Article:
Trump Back In Court As Florida Judge Considers Delay In Classified Documents Trial


Former President Donald Trump appeared in a Florida court on Friday amidst speculation about the timing of his criminal trial regarding alleged mishandling of classified documents.

Scheduled for May, the trial’s start remains uncertain due to disputes over evidence accessibility. Prosecutors advocate for a July 8th start, while Trump’s team prefers a post-election date in November or August.

However, Judge Aileen Cannon, a Trump appointee, refrained from setting a trial date during the three-hour session. Instead, she deliberated with both parties on pre-trial procedures, indicating a potential summer trial.

Deputy Special Counsel Jay Bratt affirmed the possibility of a summer trial, while Trump’s attorney, Todd Blanche, proposed a late November start to prevent undue pressure on preparation.

Blanche highlighted Trump’s impending trial in New York concerning payments to Stormy Daniels, scheduled from late March to mid-May. Judge Cannon deemed the government’s proposed pre-trial deadlines as “unrealistic,” suggesting flexibility in the timeline.

Trump, facing 40 felony charges, is accused of retaining sensitive documents at Mar-a-Lago post-presidency and obstructing their retrieval. His aides Walt Nauta and Carlos de Oliveira are co-indicted. Trump, poised to secure the Republican nomination, labels the cases as politically motivated. His legal team has consistently sought trial delays, citing constitutional rights and campaign engagement.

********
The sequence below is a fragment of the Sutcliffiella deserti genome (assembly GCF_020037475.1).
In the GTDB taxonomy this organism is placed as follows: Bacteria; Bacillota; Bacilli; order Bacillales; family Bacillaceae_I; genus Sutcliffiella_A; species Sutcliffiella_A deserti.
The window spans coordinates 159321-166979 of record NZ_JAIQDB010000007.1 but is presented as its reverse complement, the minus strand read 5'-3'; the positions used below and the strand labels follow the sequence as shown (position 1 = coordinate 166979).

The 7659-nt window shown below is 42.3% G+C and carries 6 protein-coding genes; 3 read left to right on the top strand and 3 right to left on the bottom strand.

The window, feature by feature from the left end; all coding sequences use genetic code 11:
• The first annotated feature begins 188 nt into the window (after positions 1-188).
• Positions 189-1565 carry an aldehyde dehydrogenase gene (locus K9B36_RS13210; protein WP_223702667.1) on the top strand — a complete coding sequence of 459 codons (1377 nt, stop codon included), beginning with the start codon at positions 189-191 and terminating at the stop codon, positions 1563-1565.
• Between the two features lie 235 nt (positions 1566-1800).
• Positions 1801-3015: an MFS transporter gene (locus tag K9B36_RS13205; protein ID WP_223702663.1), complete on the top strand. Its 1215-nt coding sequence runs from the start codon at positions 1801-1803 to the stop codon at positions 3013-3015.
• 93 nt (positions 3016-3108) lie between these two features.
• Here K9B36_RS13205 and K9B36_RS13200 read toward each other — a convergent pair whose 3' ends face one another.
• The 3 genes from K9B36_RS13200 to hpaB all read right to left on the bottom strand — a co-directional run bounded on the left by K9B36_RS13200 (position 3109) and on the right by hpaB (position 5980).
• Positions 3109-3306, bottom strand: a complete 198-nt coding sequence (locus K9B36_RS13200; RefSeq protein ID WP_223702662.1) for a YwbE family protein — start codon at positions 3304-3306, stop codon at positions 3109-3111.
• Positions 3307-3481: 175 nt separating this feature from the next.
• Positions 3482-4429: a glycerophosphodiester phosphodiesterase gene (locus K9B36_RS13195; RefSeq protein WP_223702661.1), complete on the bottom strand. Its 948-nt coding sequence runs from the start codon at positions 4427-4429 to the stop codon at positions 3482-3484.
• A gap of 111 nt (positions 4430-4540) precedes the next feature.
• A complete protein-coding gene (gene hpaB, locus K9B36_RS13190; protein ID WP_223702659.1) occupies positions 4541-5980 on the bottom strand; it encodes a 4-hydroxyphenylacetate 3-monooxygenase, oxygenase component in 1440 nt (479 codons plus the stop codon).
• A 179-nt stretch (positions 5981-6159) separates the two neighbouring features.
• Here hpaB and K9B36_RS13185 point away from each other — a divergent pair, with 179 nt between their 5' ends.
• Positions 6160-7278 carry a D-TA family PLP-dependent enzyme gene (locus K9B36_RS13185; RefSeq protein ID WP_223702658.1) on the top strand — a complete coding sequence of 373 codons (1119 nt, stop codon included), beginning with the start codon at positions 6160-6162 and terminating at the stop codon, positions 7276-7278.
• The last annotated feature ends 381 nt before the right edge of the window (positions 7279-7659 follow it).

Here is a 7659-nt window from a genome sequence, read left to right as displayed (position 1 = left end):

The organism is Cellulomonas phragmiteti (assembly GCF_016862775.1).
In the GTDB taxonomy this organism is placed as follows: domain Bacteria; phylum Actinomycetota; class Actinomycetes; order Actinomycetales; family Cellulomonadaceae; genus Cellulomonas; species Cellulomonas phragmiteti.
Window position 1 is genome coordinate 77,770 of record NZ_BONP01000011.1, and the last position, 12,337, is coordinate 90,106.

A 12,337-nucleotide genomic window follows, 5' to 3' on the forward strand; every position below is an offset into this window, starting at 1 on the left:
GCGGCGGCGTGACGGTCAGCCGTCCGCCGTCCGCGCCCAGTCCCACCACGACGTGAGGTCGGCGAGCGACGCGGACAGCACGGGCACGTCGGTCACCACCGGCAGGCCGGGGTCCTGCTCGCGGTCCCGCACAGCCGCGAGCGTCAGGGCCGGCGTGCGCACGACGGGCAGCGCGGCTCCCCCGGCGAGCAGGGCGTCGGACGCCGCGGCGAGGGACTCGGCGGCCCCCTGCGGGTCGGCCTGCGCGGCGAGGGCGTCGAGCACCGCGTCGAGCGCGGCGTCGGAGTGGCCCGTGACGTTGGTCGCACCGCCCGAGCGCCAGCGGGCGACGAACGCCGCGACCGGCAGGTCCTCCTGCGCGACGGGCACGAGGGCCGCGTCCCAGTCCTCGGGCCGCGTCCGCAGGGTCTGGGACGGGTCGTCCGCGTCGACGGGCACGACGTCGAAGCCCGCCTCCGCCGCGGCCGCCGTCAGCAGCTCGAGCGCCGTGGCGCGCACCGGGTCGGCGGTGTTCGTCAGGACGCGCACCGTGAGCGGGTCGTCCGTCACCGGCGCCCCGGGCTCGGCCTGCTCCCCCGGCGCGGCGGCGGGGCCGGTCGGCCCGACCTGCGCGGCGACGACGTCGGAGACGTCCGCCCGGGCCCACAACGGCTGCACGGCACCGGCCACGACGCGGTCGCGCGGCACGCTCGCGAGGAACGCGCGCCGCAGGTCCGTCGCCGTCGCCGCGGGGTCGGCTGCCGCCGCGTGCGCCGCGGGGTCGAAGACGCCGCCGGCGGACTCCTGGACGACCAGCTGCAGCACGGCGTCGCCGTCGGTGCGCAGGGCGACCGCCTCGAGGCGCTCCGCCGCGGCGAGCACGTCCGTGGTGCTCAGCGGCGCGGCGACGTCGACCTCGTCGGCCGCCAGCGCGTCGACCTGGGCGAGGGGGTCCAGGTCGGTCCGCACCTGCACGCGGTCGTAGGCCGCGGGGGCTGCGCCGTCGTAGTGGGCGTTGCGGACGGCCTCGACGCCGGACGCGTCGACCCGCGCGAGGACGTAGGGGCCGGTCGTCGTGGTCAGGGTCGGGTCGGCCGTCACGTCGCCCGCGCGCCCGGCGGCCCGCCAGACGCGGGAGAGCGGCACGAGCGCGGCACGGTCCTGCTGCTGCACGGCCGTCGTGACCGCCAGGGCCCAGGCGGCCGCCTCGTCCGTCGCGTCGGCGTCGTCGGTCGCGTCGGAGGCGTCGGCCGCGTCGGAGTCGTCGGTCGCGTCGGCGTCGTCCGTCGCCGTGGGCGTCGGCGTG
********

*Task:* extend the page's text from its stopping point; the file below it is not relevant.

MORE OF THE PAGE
Critics accuse Judge Cannon of delaying proceedings, initially hinting at postponement last November due to voluminous evidence. Despite recent rulings favoring prosecutors on evidence disclosure, the trial’s start date remains undecided. This uncertainty affects Trump’s other court dates, including the Stormy Daniels case in New York and federal charges in Washington.

Trump’s legal battles extend to Georgia, where a trial awaits scheduling amidst attempts to replace the district attorney overseeing prosecution. Meanwhile, the Supreme Court deliberates Trump’s immunity claim in the Washington case.